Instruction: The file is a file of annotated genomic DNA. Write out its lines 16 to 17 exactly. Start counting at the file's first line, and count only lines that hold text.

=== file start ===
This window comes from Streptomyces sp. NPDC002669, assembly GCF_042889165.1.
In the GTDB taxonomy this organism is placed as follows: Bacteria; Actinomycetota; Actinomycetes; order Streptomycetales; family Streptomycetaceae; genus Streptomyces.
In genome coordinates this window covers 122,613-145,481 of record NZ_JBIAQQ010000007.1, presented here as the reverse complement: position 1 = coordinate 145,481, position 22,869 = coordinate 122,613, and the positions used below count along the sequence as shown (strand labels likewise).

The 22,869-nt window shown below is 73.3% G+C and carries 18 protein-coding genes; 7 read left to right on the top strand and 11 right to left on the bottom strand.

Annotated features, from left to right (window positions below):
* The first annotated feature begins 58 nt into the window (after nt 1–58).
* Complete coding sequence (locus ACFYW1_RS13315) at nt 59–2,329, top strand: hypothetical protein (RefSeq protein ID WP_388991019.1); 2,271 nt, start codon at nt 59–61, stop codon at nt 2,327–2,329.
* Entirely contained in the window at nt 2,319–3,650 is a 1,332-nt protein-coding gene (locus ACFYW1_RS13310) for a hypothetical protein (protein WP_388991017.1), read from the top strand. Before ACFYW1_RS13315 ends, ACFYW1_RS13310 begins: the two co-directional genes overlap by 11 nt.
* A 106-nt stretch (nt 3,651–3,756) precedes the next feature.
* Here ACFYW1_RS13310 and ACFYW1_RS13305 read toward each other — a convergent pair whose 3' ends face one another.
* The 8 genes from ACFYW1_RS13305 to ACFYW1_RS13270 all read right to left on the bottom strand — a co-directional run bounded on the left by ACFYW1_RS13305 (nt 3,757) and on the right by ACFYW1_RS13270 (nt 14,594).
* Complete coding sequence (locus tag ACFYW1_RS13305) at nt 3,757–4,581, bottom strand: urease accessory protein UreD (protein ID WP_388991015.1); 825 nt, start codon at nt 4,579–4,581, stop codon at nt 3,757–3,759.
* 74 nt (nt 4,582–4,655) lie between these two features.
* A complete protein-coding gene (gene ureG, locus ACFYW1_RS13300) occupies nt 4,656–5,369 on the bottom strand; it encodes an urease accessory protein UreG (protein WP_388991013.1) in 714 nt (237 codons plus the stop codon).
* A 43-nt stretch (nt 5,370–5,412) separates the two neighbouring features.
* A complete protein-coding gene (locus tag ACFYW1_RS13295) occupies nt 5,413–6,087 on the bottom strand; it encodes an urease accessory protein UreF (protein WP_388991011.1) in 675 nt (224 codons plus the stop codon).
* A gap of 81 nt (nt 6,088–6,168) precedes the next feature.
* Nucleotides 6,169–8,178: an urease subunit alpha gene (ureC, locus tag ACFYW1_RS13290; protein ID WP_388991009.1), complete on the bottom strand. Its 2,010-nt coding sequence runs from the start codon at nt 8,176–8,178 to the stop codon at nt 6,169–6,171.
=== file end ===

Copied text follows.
* A complete protein-coding gene (locus tag ACFYW1_RS13295) occupies nt 5,413–6,087 on the bottom strand; it encodes an urease accessory protein UreF (protein WP_388991011.1) in 675 nt (224 codons plus the stop codon).
* A gap of 81 nt (nt 6,088–6,168) precedes the next feature.